The firm was awarded its first patent by the US Patent and Trademark Office (USPTO) for its phage engineering technology earlier this month.
Model phages were engineered using molecular biology techniques to deliver heterologous protein products to bacterial cells.
Phages work by breaking down bacterial cell walls using enzymes, which prevents the replication and spread of the bacteria.
Phage engineering ‘at core’ of process
Dr Michael Koeris, VP of R&D, said phage engineering is at the core of the company’s food safety process.
“Bacteriophages to kill Salmonella, Listeria or E. coli exist presently but detection is a different story, they are not useful as they kill the cell so we had to modify the bacteriophage to produce a detection marker.
“It is not easy to mess with bacteriophages on a molecular level…or to do this in a timeline that works for commercial operation. You can’t use bacteriophages for just any kind of assay, their strength is that they are very target specific.”
Koeris said bacteriophages are specific for bacteria, as in they find that specific bacteria and kill it.
“They are small and you can’t easily manipulate them with traditional molecular biology methods. Instead of that we’ve used a tool that’s originally been developed for the human genome sequencing project called a YAC (yeast artificial chromosome).
“The captured bacteriophage genome is stable and inert in yeast, which it is not in a bacterium, as the bacteriophage will quickly kill the bacterial cell. Once the artificial chromosome exists stably in yeast however, you can manipulate it with traditional methods and then use a technique we developed called YAC-to-Plaque (Y2P) to reboot the bacteriophage genome.”
The US Patent No. 13/627,060: “Recombinant Phage and Methods” contributes to Sample6’s process for phage engineering.
They found that phage genomes are not lethal in yeast cells and phage can be cloned into suitable vectors and propagated in yeast as part of the process to develop recombinant vectors comprising phage genomes.
Different phages may contain different materials but they all contain nucleic acid and protein, and may be covered by a lipid membrane. Depending upon the phage, the nucleic acid can be DNA or RNA but not both and it can exist in various forms.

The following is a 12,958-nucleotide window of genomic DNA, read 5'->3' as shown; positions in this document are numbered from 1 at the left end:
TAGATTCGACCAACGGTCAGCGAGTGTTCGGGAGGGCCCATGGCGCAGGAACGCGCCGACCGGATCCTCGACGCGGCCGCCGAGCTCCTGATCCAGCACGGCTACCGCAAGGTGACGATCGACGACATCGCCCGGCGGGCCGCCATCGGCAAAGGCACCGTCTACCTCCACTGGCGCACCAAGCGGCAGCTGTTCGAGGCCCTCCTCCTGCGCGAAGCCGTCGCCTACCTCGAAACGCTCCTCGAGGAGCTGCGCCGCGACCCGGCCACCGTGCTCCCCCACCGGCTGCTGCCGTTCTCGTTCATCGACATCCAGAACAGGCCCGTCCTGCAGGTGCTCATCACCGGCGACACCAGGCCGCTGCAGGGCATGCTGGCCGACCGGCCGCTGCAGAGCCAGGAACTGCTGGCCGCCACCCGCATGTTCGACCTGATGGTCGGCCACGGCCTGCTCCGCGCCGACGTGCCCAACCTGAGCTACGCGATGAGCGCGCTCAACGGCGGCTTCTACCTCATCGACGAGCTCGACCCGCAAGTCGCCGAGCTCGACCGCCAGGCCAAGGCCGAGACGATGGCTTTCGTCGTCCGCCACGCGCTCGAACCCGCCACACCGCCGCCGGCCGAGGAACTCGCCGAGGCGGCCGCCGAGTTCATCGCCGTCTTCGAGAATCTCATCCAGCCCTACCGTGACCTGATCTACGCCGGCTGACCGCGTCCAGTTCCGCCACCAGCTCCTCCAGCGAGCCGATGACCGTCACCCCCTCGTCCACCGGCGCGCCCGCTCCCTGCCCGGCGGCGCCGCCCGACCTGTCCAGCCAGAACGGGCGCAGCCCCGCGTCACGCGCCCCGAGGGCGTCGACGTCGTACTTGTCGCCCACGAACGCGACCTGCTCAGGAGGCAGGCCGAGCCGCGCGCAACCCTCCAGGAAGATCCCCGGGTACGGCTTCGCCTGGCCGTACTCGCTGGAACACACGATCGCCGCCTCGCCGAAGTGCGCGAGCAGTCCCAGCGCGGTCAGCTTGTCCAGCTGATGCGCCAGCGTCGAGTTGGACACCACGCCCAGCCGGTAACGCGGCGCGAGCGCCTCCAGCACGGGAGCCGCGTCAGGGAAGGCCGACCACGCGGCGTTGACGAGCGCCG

The size of the nucleic acid varies depending upon the phage. The simplest phages only have genomes a few thousand nucleotides in size, while the more complex phages may have more than 100,000 nucleotides in their genome.
The number of different kinds of protein and the amount of each kind of protein in the phage particle will vary depending upon the phage. The proteins function in infection and to protect the nucleic acid from nucleases in the environment.
Dr Koeris said the patent was applied for four and a half years ago.
“We had to convince the examiners that what you call prior art, and that currently going through the system, was not inventing what you invented. It was important not to claim too broad a thing of what we could do.
“We had to explain why prior art and journal articles that existed before we applied for the patent, why they were not relevant and ours was special, it comes down to proof. Thinking of something good doesn’t make it patentable.”
Sample6 DETECT is an enrichment-free, on-site, in-shift pathogen diagnostic assay.
Approved by the USDA and AOAC, Sample6 DETECT/L is an in-plant, in-shift pathogen detection for Listeria.
Sample6 CONTROL is a software platform, which can be used to plan, execute, remediate and analyze food safety programs.
“As an industry, we need to set a new bar for food safety programs – widespread illness outbreaks and massive recalls should not happen in this day and age. Contaminated food should be found and stopped before it ever enters the food chain,” said Sample6 CEO Tim Curran.
The company helps ensure food safety at more than 30 plants in the US and Canada, including ice cream, soy product and consumer packaged meats suppliers.